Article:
- Product merger – This is where two brands merge and form their own product together. This could be a full or partial merger, where only a certain part of the brand is merged.
This is especially beneficial for both brands and allows both concerned brands to leverage each other’s brand image, reputation, resource, customer loyalty and market reach.
One such good example is the “The Nike & iPod Sports Kit”
This is cost effective since both brands share the advertising and marketing costs. Another notable product is “Microsoft and Nokia”
A common powered by example is when a product uses any specific payment gateway. For instance, below you can see Stripe being used.
This is a business arrangement in which one company gives another company permission to manufacture its products using its brand image for an agreed payment or partnership. These can be done in two ways-
- Selling – In this the brand that decides to license their brands to choose to sell it to their partner for a given price. This allows the other brand to have access to various assets to improve their products or service offerings
- Collaborative – In this, brands decide to get involved in the licensing partnership and actively collaborate with the partner. This has close associations with joint product partnerships where a company may utilize another’s product and brand image to provide an exclusive unique offering.
There are many ways a company who licenses another’s brand can utilize it. After purchasing the right to use their brand they can work on the logo of the other company or brand images such as colors, fonts or reputation or culture or design. This is a quicker and more efficient way to get hooked on a popular brand and this is positive for both brands in general.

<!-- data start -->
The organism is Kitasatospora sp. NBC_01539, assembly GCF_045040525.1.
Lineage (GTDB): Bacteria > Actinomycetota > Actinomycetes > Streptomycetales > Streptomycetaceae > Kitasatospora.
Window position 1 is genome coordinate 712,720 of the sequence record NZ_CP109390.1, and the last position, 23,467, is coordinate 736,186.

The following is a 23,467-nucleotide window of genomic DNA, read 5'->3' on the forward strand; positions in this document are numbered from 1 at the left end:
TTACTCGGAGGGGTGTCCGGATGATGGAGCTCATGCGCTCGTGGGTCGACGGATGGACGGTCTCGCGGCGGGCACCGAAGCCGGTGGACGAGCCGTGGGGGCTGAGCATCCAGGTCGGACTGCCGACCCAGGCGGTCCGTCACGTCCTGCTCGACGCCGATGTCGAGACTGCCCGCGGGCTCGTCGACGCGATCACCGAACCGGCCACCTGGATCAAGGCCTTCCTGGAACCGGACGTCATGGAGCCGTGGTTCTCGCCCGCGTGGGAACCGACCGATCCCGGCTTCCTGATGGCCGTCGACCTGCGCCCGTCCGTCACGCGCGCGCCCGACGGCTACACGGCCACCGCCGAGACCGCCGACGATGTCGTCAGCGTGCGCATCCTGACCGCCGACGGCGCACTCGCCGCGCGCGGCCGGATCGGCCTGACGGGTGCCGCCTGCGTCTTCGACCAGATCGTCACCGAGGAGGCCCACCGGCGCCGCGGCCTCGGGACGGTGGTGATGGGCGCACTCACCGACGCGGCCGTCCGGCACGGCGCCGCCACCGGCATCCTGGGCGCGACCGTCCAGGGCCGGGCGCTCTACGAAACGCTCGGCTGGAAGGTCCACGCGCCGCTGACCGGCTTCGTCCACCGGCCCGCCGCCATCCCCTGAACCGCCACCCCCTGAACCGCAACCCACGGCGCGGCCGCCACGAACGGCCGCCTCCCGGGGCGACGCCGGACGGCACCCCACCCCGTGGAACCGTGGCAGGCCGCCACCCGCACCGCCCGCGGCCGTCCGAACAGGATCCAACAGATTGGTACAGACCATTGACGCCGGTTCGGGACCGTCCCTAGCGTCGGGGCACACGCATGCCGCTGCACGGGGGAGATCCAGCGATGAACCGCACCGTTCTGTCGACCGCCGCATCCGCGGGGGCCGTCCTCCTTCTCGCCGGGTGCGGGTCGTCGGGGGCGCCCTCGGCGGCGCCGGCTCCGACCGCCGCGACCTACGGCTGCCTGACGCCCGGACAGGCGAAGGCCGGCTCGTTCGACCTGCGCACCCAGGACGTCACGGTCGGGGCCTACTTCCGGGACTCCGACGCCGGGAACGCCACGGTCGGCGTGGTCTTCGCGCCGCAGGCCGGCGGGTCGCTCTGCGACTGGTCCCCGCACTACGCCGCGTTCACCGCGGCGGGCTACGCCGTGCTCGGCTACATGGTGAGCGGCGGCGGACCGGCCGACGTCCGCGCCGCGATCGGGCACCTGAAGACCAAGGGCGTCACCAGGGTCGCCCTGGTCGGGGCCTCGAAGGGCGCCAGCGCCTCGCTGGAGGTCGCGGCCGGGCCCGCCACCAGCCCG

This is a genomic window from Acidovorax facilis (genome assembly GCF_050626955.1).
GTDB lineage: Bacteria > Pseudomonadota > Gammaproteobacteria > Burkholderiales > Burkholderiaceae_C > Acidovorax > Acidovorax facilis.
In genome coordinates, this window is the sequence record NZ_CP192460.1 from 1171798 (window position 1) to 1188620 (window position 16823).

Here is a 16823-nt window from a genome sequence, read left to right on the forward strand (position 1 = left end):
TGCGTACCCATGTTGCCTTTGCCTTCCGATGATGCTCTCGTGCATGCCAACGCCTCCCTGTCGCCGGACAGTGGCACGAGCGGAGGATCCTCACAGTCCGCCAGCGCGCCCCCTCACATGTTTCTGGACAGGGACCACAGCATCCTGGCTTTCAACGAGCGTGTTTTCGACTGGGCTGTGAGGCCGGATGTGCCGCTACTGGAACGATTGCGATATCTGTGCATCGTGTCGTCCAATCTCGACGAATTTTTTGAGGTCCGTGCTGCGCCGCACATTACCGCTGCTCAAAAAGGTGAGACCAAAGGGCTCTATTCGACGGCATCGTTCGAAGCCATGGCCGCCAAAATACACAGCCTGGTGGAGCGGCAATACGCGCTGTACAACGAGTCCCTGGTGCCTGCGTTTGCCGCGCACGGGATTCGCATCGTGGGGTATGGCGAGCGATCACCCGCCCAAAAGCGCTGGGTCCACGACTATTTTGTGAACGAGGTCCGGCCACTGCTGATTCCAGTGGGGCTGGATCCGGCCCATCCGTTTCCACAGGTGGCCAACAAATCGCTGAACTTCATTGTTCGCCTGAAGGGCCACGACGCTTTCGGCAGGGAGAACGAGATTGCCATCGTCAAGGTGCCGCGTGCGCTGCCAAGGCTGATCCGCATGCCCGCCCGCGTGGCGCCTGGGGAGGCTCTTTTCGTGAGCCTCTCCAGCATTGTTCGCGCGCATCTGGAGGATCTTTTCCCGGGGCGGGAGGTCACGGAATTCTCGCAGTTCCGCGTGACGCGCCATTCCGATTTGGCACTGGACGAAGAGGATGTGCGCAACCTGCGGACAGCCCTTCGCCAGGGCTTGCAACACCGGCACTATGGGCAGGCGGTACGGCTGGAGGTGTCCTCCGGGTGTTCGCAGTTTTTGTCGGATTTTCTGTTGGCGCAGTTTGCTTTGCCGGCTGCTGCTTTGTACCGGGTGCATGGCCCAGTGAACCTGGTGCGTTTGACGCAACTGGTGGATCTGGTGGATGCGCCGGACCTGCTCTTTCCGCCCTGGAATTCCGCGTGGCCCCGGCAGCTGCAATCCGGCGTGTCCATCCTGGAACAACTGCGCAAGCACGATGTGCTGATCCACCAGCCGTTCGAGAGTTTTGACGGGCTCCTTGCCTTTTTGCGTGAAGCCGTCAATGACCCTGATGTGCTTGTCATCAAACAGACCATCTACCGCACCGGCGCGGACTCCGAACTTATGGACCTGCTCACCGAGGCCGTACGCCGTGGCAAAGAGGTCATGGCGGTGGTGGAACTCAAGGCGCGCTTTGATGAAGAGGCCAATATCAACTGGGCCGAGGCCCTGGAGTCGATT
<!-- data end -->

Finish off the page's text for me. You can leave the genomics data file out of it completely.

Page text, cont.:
One such example is as shown below where a Fintech company PaisaBazaar uses Experian logo in their advertising campaign.
Similarly, Uber carries the logo of Spotify as shown in the below example-
Another such example is Jet Airways app along with Apple app store. This is primarily a Jet Airways advertisement making use of the Apple logo.
This is a retention marketing technique that offers consumers a reward in return for increased usage. A loyalty partnership enhances the typical model by offering consumers partner offers to encourage longevity and purchase frequency.
This can be broadly divided into three categories. Each of this relates to how consumers are loyal to a brand.
- Frequency– In this, a loyalty can be rewarded based on the frequency of customer use; the more a product is bought or a service used the more rewards a consumer receives. A reward can be a partner brand discount; smart brands take this a step further by personalizing, providing an offer in conjunction with a partner brand tailored to the consumer based on their spending patterns or personal profile
- Volume– the alternative is to reward based on amount purchased; where the higher the number bought the larger the reward. Savvy brands provide varying degrees of reward to those that purchase larger amounts, often fully personalizing the offer